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The Faces of Depression in Literature

Edited By Josefa Ros Velasco

The Faces of Depression in Literature brings together some of the best-known specialists and scholars on the topic of depression in literature worldwide to offer a multidisciplinary approach concerning the philosophical, theological, and literary narratives of depression over time and their approximations to the current, clinical understanding of Major Depressive Disorder. The authors clarify the background of depression by paying attention to its representation through these narratives and revalue them as a means of acquiring knowledge in an interdisciplinary way. This pioneering initiative fills the knowledge gap that still exists concerning the nature of depression from a multidisciplinary perspective that takes into account some cross-cutting narratives. The authors give voice to the forgotten manifestations of depression found in literature, philosophy, theology, and even early medical works. The Faces of Depression in Literature is for graduates and researchers on depression from a cultural and social point of view, including philosophers, historians, cultural theorists, literature and art experts and enthusiasts, as well as artists and writers themselves, specialists in mental health and cognitive psychology, and anyone interested in a better understanding of the human condition.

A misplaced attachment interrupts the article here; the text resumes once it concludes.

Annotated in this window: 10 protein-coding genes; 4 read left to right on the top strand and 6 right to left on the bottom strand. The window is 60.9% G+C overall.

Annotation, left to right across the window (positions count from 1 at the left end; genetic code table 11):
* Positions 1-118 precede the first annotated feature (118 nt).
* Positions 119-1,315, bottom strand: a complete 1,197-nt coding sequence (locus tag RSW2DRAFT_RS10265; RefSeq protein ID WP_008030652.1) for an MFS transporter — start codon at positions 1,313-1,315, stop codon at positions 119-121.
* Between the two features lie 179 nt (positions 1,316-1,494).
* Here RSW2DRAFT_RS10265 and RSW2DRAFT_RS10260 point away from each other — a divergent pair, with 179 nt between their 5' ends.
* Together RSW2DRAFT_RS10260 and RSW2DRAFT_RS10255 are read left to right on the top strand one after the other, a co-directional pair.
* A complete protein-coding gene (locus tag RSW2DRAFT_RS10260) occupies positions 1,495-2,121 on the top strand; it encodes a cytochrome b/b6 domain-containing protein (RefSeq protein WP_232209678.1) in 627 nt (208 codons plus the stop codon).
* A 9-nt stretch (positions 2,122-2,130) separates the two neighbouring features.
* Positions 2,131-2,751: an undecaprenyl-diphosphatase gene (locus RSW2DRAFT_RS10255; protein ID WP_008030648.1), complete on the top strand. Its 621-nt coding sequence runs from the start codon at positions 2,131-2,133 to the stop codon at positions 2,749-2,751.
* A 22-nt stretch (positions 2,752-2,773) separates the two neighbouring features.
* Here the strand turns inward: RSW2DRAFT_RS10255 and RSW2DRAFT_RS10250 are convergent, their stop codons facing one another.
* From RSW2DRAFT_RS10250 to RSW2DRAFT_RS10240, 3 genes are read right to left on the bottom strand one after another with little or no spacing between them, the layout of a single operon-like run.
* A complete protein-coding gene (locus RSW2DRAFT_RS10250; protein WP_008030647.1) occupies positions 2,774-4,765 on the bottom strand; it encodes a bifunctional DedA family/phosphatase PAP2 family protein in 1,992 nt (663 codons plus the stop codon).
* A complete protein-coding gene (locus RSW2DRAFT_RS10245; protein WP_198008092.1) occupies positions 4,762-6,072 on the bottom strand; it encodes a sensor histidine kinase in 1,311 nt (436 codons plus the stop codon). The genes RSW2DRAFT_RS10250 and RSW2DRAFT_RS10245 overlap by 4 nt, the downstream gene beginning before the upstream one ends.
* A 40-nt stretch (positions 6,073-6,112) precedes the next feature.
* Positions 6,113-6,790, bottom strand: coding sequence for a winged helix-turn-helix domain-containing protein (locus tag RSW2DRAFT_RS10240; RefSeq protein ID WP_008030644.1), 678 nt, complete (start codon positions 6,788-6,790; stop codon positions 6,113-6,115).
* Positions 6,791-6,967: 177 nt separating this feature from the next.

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4 Depression in the Literature of the Health Reform and Mental Hygiene Movement: An Example of Ellen G. White Writings (Pawel Zagozdzon (Medical University of Gdansk, Poland))

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4 Depression in the Literature of the Health Reform and Mental Hygiene Movement: An Example of Ellen G. White Writings

Pawel Zagozdzon

Medical University of Gdansk, Poland

Introduction

Ellen Gould White (1827–1915) was a productive author and Christian pioneer. Along with other Sabbath-keeping Adventist leaders, like Joseph Bates and her husband, James White, they formed what is now known as the Seventh-day Adventist Church. The health principles from Ellen G. White’s writings contributed to give rise to one of the most extended living people groups in the world—The Seventh-day Adventists. The health and longevity of the Adventists have attracted the interest of many public health specialists, who incidentally tend to focus more on the dietary and psychosocial determinants of the Adventist lifestyle.

The aim underlying this work is to present the phenomenon of depression as discussed in the works of Ellen G. White, as well as confront it with the current understanding of depression determinants, as seen in their medical context.

In the course of preparation of this chapter, a review of Ellen G. White’s works through the Ellen G. White Estate Writings Application (EGW Writings App) was carried out. The EGW Writings App enables one to read, annotate, and theme-search all the published writings of Ellen G. White online. It is available in 55 languages, including Polish, and it contains 122 books, 168 pamphlets, and hundreds of letters and manuscripts. The term depression,...

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